Handle With Care
This artist’s handmade porcelain reefs are almost as fragile as the real thing.
Courtney Mattison’s large-scale ceramic coral reef installations are a labor of love. The artist-slash-ocean-advocate (Mattison likes to call herself an ocean “artivist”) shapes every branch and ridge of her porcelain colonies by hand, using chopsticks to poke thousands of holes for just the right texture and meditating on how the calcium carbonate found in the glaze is the same building block used by the polyps themselves. “I enjoy feeling like a coral,” Mattison writes in her artist statement, “patiently and methodically constructing large, delicate, stony structures that can change an ecosystem.”
Delicate is the adjective that Mattison most hopes viewers of her art will take with them. Her works, which have been exhibited at the headquarters of NOAA and the American Association for the Advancement of Science, are “inspired by the fragile beauty of coral reefs and the human-caused threats they face.” These pictures come from “Sea Change,” her new solo show currently on display at the Virginia Museum of Contemporary Art until April 17. The sprawling Our Changing Seas III, above, has a vibrantly colored center, but the outer fringes are the ghostly white of a bleached reef. Mattison understands all too well that the decisions we make about how to treat our Blue Planet could make or break her beloved corals.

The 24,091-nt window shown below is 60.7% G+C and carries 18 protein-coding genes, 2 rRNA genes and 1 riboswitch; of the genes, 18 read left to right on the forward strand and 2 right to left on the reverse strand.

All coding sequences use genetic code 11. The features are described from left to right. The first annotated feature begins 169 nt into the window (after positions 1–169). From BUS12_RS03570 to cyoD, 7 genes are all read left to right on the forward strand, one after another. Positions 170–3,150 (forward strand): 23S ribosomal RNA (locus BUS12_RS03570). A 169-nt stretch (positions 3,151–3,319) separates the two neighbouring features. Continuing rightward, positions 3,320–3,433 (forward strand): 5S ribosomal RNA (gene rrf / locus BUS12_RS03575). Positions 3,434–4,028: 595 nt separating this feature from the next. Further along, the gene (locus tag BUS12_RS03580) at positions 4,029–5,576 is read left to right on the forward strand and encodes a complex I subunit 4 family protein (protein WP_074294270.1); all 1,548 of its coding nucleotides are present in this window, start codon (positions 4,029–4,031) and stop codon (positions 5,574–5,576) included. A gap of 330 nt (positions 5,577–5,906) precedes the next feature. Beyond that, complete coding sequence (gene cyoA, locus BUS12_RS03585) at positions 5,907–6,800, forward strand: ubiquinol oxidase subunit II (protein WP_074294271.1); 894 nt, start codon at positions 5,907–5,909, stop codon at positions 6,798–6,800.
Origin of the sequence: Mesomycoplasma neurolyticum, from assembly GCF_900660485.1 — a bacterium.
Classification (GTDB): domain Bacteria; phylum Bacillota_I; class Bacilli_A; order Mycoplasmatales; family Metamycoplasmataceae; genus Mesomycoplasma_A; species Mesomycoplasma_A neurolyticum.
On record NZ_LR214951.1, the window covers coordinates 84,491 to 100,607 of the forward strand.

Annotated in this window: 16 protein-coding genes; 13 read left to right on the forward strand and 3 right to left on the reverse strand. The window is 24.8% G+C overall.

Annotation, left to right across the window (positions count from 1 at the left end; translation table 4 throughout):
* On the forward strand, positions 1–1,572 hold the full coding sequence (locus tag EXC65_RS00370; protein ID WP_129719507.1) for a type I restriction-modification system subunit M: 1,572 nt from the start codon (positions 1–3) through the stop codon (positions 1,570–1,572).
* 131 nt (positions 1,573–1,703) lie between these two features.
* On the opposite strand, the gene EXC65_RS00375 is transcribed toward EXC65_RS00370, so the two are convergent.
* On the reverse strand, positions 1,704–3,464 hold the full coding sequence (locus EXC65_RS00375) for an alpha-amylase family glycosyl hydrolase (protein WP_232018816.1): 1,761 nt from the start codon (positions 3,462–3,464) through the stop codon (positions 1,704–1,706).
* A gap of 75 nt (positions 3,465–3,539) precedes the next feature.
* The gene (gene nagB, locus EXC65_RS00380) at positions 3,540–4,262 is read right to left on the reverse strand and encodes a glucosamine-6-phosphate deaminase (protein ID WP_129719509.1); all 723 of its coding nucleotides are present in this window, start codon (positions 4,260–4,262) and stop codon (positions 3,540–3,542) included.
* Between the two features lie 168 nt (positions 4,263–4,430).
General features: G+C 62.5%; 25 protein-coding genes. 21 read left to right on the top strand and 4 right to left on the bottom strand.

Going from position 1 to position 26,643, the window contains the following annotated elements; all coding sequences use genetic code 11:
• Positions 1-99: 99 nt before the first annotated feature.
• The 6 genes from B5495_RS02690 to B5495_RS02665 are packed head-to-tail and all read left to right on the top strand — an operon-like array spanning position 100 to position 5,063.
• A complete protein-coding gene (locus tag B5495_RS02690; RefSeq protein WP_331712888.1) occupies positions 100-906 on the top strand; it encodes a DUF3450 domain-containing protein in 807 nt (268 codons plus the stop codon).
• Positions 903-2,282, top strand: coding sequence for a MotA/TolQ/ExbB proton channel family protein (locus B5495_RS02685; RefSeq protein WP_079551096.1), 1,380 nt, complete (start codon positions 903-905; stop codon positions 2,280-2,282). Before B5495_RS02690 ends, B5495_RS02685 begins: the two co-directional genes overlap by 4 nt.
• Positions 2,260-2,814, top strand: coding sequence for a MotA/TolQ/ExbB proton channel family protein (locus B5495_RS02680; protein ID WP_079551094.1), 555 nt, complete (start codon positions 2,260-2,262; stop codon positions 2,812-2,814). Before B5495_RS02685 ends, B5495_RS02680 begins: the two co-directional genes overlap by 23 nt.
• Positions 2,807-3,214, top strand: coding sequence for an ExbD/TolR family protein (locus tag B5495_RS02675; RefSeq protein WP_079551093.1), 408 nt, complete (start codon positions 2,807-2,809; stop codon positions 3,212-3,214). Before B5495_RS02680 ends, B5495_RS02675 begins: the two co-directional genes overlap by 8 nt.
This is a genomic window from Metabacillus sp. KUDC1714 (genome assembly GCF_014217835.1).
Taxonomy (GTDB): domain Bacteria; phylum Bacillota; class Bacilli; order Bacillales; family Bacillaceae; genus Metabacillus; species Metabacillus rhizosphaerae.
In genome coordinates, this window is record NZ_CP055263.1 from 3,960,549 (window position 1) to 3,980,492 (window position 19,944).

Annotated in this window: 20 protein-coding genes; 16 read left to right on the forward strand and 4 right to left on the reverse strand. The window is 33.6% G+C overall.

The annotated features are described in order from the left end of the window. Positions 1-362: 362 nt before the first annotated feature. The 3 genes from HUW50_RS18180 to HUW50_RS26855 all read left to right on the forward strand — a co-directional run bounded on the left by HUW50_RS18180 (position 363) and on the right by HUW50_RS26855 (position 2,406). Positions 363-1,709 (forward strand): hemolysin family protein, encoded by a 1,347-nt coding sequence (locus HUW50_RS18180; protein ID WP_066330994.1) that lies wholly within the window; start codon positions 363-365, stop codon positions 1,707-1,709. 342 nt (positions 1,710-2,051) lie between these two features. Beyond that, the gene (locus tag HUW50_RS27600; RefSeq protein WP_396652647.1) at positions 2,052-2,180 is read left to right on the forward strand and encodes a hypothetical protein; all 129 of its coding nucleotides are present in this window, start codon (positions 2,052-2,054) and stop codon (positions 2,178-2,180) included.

This article was originally published on onEarth, which is no longer in publication. onEarth was founded in 1979 as the Amicus Journal, an independent magazine of thought and opinion on the environment. All opinions expressed are those of the authors and do not necessarily reflect the policies or positions of NRDC. This article is available for online republication by news media outlets or nonprofits under these conditions: The writer(s) must be credited with a byline; you must note prominently that the article was originally published by NRDC.org and link to the original; the article cannot be edited (beyond simple things such grammar); you can’t resell the article in any form or grant republishing rights to other outlets; you can’t republish our material wholesale or automatically—you need to select articles individually; you can’t republish the photos or graphics on our site without specific permission; you should drop us a note to let us know when you’ve used one of our articles.
How to Start Saving the Planet in 100 Days: the Joe Biden Edition
A Massive Surge in Plankton Has Researchers Pondering the Future of the Arctic